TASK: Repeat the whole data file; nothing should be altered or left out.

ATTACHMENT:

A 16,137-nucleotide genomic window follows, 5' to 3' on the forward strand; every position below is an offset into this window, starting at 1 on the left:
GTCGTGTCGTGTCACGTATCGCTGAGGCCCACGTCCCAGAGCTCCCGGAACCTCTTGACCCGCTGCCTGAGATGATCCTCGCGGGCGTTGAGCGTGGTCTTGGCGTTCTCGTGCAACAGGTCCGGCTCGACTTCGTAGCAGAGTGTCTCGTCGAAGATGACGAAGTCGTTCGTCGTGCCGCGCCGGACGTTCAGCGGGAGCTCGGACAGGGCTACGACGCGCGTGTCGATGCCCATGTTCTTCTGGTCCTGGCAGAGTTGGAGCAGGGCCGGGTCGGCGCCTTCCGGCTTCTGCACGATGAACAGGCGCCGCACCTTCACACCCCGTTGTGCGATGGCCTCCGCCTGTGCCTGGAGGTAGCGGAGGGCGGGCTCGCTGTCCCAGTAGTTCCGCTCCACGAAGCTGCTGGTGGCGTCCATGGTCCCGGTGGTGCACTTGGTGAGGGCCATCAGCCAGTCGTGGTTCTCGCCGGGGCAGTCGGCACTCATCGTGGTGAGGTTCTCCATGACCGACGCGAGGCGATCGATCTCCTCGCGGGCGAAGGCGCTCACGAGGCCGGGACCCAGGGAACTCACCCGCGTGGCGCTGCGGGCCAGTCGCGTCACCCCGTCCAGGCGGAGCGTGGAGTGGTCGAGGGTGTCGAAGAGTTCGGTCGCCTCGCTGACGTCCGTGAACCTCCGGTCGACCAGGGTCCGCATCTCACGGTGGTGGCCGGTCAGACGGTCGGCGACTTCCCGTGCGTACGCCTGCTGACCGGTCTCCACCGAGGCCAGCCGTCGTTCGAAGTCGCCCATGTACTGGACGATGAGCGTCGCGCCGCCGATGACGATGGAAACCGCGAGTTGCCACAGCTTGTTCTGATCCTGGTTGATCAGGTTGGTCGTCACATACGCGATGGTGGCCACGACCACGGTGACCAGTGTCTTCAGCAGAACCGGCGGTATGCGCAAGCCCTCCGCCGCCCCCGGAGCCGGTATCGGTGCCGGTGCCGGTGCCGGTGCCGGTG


A 16,137-nucleotide genomic window follows, 5' to 3' on the forward strand; every position below is an offset into this window, starting at 1 on the left:
GTCGTGTCGTGTCACGTATCGCTGAGGCCCACGTCCCAGAGCTCCCGGAACCTCTTGACCCGCTGCCTGAGATGATCCTCGCGGGCGTTGAGCGTGGTCTTGGCGTTCTCGTGCAACAGGTCCGGCTCGACTTCGTAGCAGAGTGTCTCGTCGAAGATGACGAAGTCGTTCGTCGTGCCGCGCCGGACGTTCAGCGGGAGCTCGGACAGGGCTACGACGCGCGTGTCGATGCCCATGTTCTTCTGGTCCTGGCAGAGTTGGAGCAGGGCCGGGTCGGCGCCTTCCGGCTTCTGCACGATGAACAGGCGCCGCACCTTCACACCCCGTTGTGCGATGGCCTCCGCCTGTGCCTGGAGGTAGCGGAGGGCGGGCTCGCTGTCCCAGTAGTTCCGCTCCACGAAGCTGCTGGTGGCGTCCATGGTCCCGGTGGTGCACTTGGTGAGGGCCATCAGCCAGTCGTGGTTCTCGCCGGGGCAGTCGGCACTCATCGTGGTGAGGTTCTCCATGACCGACGCGAGGCGATCGATCTCCTCGCGGGCGAAGGCGCTCACGAGGCCGGGACCCAGGGAACTCACCCGCGTGGCGCTGCGGGCCAGTCGCGTCACCCCGTCCAGGCGGAGCGTGGAGTGGTCGAGGGTGTCGAAGAGTTCGGTCGCCTCGCTGACGTCCGTGAACCTCCGGTCGACCAGGGTCCGCATCTCACGGTGGTGGCCGGTCAGACGGTCGGCGACTTCCCGTGCGTACGCCTGCTGACCGGTCTCCACCGAGGCCAGCCGTCGTTCGAAGTCGCCCATGTACTGGACGATGAGCGTCGCGCCGCCGATGACGATGGAAACCGCGAGTTGCCACAGCTTGTTCTGATCCTGGTTGATCAGGTTGGTCGTCACATACGCGATGGTGGCCACGACCACGGTGACCAGTGTCTTCAGCAGAACCGGCGGTATGCGCAAGCCCTCCGCCGCCCCCGGAGCCGGTATCGGTGCCGGTGCCGGTGCCGGTGCCGGTG